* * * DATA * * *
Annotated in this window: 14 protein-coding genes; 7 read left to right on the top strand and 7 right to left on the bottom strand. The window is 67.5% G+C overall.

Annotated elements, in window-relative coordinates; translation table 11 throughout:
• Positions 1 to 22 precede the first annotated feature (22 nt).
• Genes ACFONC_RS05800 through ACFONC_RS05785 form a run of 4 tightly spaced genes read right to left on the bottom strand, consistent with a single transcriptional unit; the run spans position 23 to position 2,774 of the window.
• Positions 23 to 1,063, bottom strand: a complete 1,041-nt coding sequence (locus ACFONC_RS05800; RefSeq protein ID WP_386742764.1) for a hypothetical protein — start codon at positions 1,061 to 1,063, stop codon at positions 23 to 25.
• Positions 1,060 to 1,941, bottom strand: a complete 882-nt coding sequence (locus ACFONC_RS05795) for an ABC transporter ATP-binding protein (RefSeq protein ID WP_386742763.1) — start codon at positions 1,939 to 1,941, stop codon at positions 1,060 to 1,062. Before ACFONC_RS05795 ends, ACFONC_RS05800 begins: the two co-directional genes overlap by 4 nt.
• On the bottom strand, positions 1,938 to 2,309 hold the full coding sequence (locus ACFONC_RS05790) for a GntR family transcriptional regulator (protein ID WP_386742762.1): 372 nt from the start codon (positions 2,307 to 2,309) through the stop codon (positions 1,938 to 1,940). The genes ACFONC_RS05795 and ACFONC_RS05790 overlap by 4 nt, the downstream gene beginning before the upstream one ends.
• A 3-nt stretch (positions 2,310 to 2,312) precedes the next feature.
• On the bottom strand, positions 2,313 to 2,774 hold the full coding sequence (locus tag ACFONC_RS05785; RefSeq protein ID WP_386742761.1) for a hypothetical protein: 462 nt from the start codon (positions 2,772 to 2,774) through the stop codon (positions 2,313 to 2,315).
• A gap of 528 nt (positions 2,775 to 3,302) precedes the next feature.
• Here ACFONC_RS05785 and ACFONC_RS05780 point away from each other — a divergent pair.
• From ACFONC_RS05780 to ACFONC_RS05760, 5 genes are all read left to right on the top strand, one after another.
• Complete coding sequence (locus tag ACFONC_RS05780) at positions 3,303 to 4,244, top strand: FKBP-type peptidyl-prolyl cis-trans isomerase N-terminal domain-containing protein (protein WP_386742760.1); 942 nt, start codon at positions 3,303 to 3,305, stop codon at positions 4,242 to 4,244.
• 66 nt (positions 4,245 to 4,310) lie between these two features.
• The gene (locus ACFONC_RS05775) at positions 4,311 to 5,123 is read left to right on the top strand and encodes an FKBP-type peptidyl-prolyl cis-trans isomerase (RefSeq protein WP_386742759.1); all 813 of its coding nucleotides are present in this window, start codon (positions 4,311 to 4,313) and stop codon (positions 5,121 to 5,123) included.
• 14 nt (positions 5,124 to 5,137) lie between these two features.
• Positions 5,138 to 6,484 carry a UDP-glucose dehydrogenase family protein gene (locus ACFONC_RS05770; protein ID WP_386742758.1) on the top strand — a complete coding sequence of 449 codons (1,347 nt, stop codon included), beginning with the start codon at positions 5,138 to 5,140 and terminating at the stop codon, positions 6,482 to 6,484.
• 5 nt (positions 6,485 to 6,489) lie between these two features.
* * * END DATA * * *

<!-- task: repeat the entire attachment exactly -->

Annotated in this window: 14 protein-coding genes; 7 read left to right on the top strand and 7 right to left on the bottom strand. The window is 67.5% G+C overall.

Annotated elements, in window-relative coordinates; translation table 11 throughout:
• Positions 1 to 22 precede the first annotated feature (22 nt).
• Genes ACFONC_RS05800 through ACFONC_RS05785 form a run of 4 tightly spaced genes read right to left on the bottom strand, consistent with a single transcriptional unit; the run spans position 23 to position 2,774 of the window.
• Positions 23 to 1,063, bottom strand: a complete 1,041-nt coding sequence (locus ACFONC_RS05800; RefSeq protein ID WP_386742764.1) for a hypothetical protein — start codon at positions 1,061 to 1,063, stop codon at positions 23 to 25.
• Positions 1,060 to 1,941, bottom strand: a complete 882-nt coding sequence (locus ACFONC_RS05795) for an ABC transporter ATP-binding protein (RefSeq protein ID WP_386742763.1) — start codon at positions 1,939 to 1,941, stop codon at positions 1,060 to 1,062. Before ACFONC_RS05795 ends, ACFONC_RS05800 begins: the two co-directional genes overlap by 4 nt.
• On the bottom strand, positions 1,938 to 2,309 hold the full coding sequence (locus ACFONC_RS05790) for a GntR family transcriptional regulator (protein ID WP_386742762.1): 372 nt from the start codon (positions 2,307 to 2,309) through the stop codon (positions 1,938 to 1,940). The genes ACFONC_RS05795 and ACFONC_RS05790 overlap by 4 nt, the downstream gene beginning before the upstream one ends.
• A 3-nt stretch (positions 2,310 to 2,312) precedes the next feature.
• On the bottom strand, positions 2,313 to 2,774 hold the full coding sequence (locus tag ACFONC_RS05785; RefSeq protein ID WP_386742761.1) for a hypothetical protein: 462 nt from the start codon (positions 2,772 to 2,774) through the stop codon (positions 2,313 to 2,315).
• A gap of 528 nt (positions 2,775 to 3,302) precedes the next feature.
• Here ACFONC_RS05785 and ACFONC_RS05780 point away from each other — a divergent pair.
• From ACFONC_RS05780 to ACFONC_RS05760, 5 genes are all read left to right on the top strand, one after another.
• Complete coding sequence (locus tag ACFONC_RS05780) at positions 3,303 to 4,244, top strand: FKBP-type peptidyl-prolyl cis-trans isomerase N-terminal domain-containing protein (protein WP_386742760.1); 942 nt, start codon at positions 3,303 to 3,305, stop codon at positions 4,242 to 4,244.
• 66 nt (positions 4,245 to 4,310) lie between these two features.
• The gene (locus ACFONC_RS05775) at positions 4,311 to 5,123 is read left to right on the top strand and encodes an FKBP-type peptidyl-prolyl cis-trans isomerase (RefSeq protein WP_386742759.1); all 813 of its coding nucleotides are present in this window, start codon (positions 4,311 to 4,313) and stop codon (positions 5,121 to 5,123) included.
• 14 nt (positions 5,124 to 5,137) lie between these two features.
• Positions 5,138 to 6,484 carry a UDP-glucose dehydrogenase family protein gene (locus ACFONC_RS05770; protein ID WP_386742758.1) on the top strand — a complete coding sequence of 449 codons (1,347 nt, stop codon included), beginning with the start codon at positions 5,138 to 5,140 and terminating at the stop codon, positions 6,482 to 6,484.
• 5 nt (positions 6,485 to 6,489) lie between these two features.